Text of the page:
3 Ways I Use Household Objects to Teach High School Physics


High school Physics can be a challenging subject for students, but making it relatable and engaging can help immensely in their understanding. Over the years, I’ve found that using everyday household objects to demonstrate Physics concepts is an effective way to spark interest and increase comprehension. In this article, I will share three ways I use household items to teach high school Physics.

1. The Swinging Pendulum: Teaching Simple Harmonic Motion

Objects needed: String, a small weight (e.g., a metal washer), a protractor

To teach simple harmonic motion, I create a simple pendulum by attaching a metal washer to one end of a string and tying the other end to a fixed point on the ceiling. Students can experiment with varying the length of the string and observing how it affects the pendulum’s oscillation. By tracking the angle, students can understand concepts like amplitude, period, and frequency. They can also derive an expression for the time period of a simple pendulum from first principles.

2. Rolling Cans: Exploring Energy Conservation

Objects needed: Two identical empty cans (one with an object inside), an inclined plane (such as a book)

Energy conservation comes alive when comparing how two identical cans roll down an inclined plane – one empty and one with an object inside. For example, you could put marbles or some pennies inside one of the cans. By observing which can rolls down faster and reaches the bottom first, students learn about potential and kinetic energy conversion and see firsthand how energy is conserved in this isolated system.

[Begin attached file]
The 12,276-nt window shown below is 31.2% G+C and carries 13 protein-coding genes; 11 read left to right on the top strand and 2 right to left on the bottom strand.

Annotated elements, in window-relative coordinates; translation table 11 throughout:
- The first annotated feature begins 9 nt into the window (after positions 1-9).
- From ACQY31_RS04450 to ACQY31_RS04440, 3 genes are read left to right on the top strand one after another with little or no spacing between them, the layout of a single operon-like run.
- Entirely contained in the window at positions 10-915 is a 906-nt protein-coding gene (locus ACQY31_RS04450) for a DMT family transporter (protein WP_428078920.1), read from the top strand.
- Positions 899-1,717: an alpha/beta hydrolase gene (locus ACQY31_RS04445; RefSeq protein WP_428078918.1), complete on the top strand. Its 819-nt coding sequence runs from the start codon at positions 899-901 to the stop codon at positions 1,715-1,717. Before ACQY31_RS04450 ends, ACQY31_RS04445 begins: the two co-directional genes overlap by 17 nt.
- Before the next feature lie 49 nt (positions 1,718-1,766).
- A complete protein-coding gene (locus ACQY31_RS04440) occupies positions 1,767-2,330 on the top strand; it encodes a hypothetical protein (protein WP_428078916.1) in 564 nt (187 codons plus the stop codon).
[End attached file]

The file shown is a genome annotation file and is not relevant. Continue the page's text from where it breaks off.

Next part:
3. Slinky Springs: Understanding Wave Motion

Objects needed: ASlinky toy

A Slinky is not just for play; it’s also an excellent tool for teaching wave motion in Physics! When stretched out across a flat surface and flicked at one end, students will observe transverse and longitudinal waves. Here, they can explore wave properties such as amplitude, wavelength, frequency, and wave speed. Furthermore, by connecting multiple Slinkies or adjusting the tension and length, students can investigate how factors like material and tension impact wave motion.


By using household objects to teach high school Physics, educators can make concepts relatable, fun, and engaging for students. Demonstrating scientific principles with simple materials found around the house not only enhances students’ interest but also fuels their curiosity. Next time you’re planning a Physics lesson, consider incorporating household objects to create memorable learning experiences for your students.

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